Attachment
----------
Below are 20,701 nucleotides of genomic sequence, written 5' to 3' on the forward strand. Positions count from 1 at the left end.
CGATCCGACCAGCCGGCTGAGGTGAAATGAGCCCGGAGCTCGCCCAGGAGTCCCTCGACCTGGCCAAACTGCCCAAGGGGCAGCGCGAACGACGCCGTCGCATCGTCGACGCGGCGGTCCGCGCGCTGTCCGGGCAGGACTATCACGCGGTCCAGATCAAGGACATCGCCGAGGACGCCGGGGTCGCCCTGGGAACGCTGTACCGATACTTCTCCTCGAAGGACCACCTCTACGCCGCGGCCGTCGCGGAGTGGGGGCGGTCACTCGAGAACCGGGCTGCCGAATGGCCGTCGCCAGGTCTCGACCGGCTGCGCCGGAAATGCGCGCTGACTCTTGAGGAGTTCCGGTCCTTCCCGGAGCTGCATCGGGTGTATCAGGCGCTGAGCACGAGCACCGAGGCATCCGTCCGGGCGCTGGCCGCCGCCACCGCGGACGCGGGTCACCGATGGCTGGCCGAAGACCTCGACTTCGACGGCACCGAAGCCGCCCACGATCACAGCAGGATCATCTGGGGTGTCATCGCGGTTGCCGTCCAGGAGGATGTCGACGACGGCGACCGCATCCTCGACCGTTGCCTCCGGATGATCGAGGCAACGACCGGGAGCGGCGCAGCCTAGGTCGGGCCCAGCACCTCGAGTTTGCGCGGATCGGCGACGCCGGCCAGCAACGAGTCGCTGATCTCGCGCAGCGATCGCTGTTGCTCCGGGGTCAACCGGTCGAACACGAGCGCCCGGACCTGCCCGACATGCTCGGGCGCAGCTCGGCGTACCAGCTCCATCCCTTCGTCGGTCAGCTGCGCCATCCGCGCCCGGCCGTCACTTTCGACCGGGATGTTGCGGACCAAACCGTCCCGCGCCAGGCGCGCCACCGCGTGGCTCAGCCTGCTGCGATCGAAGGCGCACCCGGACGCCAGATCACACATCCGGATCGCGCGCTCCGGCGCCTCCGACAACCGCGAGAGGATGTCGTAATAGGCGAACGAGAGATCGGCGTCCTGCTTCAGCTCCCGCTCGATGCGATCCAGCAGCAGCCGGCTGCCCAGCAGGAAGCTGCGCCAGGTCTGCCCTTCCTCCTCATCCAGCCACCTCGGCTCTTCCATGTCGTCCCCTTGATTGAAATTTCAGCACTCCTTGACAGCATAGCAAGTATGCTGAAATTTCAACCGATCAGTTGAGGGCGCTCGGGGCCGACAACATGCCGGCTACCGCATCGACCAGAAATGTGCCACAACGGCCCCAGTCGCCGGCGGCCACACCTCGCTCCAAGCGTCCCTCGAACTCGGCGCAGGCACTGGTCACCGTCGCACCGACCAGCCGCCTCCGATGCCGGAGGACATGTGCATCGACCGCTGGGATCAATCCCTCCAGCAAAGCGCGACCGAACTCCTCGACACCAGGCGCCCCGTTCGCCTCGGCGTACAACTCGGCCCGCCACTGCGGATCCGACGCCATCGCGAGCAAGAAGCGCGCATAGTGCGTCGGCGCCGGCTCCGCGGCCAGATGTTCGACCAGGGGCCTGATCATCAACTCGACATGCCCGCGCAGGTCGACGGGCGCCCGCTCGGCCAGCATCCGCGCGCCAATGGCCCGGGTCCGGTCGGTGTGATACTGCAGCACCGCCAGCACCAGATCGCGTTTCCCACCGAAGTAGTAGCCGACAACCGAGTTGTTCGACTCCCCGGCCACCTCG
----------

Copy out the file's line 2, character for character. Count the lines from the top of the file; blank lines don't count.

CGATCCGACCAGCCGGCTGAGGTGAAATGAGCCCGGAGCTCGCCCAGGAGTCCCTCGACCTGGCCAAACTGCCCAAGGGGCAGCGCGAACGACGCCGTCGCATCGTCGACGCGGCGGTCCGCGCGCTGTCCGGGCAGGACTATCACGCGGTCCAGATCAAGGACATCGCCGAGGACGCCGGGGTCGCCCTGGGAACGCTGTACCGATACTTCTCCTCGAAGGACCACCTCTACGCCGCGGCCGTCGCGGAGTGGGGGCGGTCACTCGAGAACCGGGCTGCCGAATGGCCGTCGCCAGGTCTCGACCGGCTGCGCCGGAAATGCGCGCTGACTCTTGAGGAGTTCCGGTCCTTCCCGGAGCTGCATCGGGTGTATCAGGCGCTGAGCACGAGCACCGAGGCATCCGTCCGGGCGCTGGCCGCCGCCACCGCGGACGCGGGTCACCGATGGCTGGCCGAAGACCTCGACTTCGACGGCACCGAAGCCGCCCACGATCACAGCAGGATCATCTGGGGTGTCATCGCGGTTGCCGTCCAGGAGGATGTCGACGACGGCGACCGCATCCTCGACCGTTGCCTCCGGATGATCGAGGCAACGACCGGGAGCGGCGCAGCCTAGGTCGGGCCCAGCACCTCGAGTTTGCGCGGATCGGCGACGCCGGCCAGCAACGAGTCGCTGATCTCGCGCAGCGATCGCTGTTGCTCCGGGGTCAACCGGTCGAACACGAGCGCCCGGACCTGCCCGACATGCTCGGGCGCAGCTCGGCGTACCAGCTCCATCCCTTCGTCGGTCAGCTGCGCCATCCGCGCCCGGCCGTCACTTTCGACCGGGATGTTGCGGACCAAACCGTCCCGCGCCAGGCGCGCCACCGCGTGGCTCAGCCTGCTGCGATCGAAGGCGCACCCGGACGCCAGATCACACATCCGGATCGCGCGCTCCGGCGCCTCCGACAACCGCGAGAGGATGTCGTAATAGGCGAACGAGAGATCGGCGTCCTGCTTCAGCTCCCGCTCGATGCGATCCAGCAGCAGCCGGCTGCCCAGCAGGAAGCTGCGCCAGGTCTGCCCTTCCTCCTCATCCAGCCACCTCGGCTCTTCCATGTCGTCCCCTTGATTGAAATTTCAGCACTCCTTGACAGCATAGCAAGTATGCTGAAATTTCAACCGATCAGTTGAGGGCGCTCGGGGCCGACAACATGCCGGCTACCGCATCGACCAGAAATGTGCCACAACGGCCCCAGTCGCCGGCGGCCACACCTCGCTCCAAGCGTCCCTCGAACTCGGCGCAGGCACTGGTCACCGTCGCACCGACCAGCCGCCTCCGATGCCGGAGGACATGTGCATCGACCGCTGGGATCAATCCCTCCAGCAAAGCGCGACCGAACTCCTCGACACCAGGCGCCCCGTTCGCCTCGGCGTACAACTCGGCCCGCCACTGCGGATCCGACGCCATCGCGAGCAAGAAGCGCGCATAGTGCGTCGGCGCCGGCTCCGCGGCCAGATGTTCGACCAGGGGCCTGATCATCAACTCGACATGCCCGCGCAGGTCGACGGGCGCCCGCTCGGCCAGCATCCGCGCGCCAATGGCCCGGGTCCGGTCGGTGTGATACTGCAGCACCGCCAGCACCAGATCGCGTTTCCCACCGAAGTAGTAGCCGACAACCGAGTTGTTCGACTCCCCGGCCACCTCG